Channeling Euclid

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Science  24 Jun 2011:
Vol. 332, Issue 6037, pp. 1483
DOI: 10.1126/science.332.6037.1483-a

Behavioral research has explored how human and animal understanding of space reflects principles of Euclidean geometry. Though perception of the environment can affect many mental processes, Kant argued for an a priori, innate spatial intuition. Such intuition might underpin the ability to understand geometric concepts that are not observable in nature, such as an infinitely thin line or infinitely large plane. To address the universality of Euclidean concepts, Izard et al. tested a population indigenous to the Amazon, the Mundurucu, who have no formal training in geometry. This group of both children and adults was compared to mathematically educated U.S. adults, comparably aged French children, and younger U.S. children. Among other queries, people were shown dots and lines, representing villages and paths, projected on a plane or sphere, and asked whether a line could be drawn through a point and never cross another line. The Mundurucu responses were similar to those of U.S. adults and French children, reflecting strong application of Euclidean principles. The younger U.S. children responded similarly but were more error-prone. Across cultures, people were biased to erroneously apply Euclidean principles to spheres. The authors propose that new research explore whether understanding of abstract geometry is innate but only emergent at a certain time in development, or whether it is learned as a result of experiences so general that all humans are exposed to them.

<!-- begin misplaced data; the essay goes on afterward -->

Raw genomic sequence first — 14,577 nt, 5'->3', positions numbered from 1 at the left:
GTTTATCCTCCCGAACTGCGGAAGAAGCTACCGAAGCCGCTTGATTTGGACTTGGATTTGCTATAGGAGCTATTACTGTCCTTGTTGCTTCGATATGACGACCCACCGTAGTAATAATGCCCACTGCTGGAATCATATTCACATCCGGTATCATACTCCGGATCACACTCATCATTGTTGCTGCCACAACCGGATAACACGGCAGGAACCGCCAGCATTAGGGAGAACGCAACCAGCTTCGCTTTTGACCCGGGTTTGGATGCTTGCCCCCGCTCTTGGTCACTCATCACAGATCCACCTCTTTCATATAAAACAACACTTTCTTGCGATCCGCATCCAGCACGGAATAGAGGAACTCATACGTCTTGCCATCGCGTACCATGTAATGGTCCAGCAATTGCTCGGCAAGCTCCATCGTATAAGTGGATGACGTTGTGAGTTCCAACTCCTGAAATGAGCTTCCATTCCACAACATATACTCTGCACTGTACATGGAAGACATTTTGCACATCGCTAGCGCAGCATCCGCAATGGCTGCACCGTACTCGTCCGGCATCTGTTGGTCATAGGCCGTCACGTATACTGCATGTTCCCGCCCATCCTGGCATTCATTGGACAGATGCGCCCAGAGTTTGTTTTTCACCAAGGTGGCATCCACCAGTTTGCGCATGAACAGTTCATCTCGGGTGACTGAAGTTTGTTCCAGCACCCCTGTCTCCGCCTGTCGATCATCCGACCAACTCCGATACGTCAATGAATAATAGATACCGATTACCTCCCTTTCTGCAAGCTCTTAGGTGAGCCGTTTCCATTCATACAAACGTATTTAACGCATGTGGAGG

Proc. Natl. Acad. Sci. U.S.A. 108, 9782 (2011).

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